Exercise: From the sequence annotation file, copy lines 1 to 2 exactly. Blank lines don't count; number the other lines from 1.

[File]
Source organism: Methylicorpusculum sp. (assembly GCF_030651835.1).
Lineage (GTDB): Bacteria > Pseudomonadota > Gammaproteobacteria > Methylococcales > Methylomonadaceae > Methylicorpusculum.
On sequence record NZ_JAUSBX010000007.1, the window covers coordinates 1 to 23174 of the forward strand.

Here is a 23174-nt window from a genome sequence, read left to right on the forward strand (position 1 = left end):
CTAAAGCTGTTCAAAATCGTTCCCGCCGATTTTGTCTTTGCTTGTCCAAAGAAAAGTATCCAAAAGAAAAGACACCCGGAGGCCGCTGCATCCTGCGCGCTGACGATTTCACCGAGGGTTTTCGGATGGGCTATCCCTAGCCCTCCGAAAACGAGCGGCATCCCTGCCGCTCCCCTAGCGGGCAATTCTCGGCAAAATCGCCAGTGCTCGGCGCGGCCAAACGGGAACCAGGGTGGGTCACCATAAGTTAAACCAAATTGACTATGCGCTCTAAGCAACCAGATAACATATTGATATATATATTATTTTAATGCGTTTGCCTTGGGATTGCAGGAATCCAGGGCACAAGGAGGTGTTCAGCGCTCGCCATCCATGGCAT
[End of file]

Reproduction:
Source organism: Methylicorpusculum sp. (assembly GCF_030651835.1).
Lineage (GTDB): Bacteria > Pseudomonadota > Gammaproteobacteria > Methylococcales > Methylomonadaceae > Methylicorpusculum.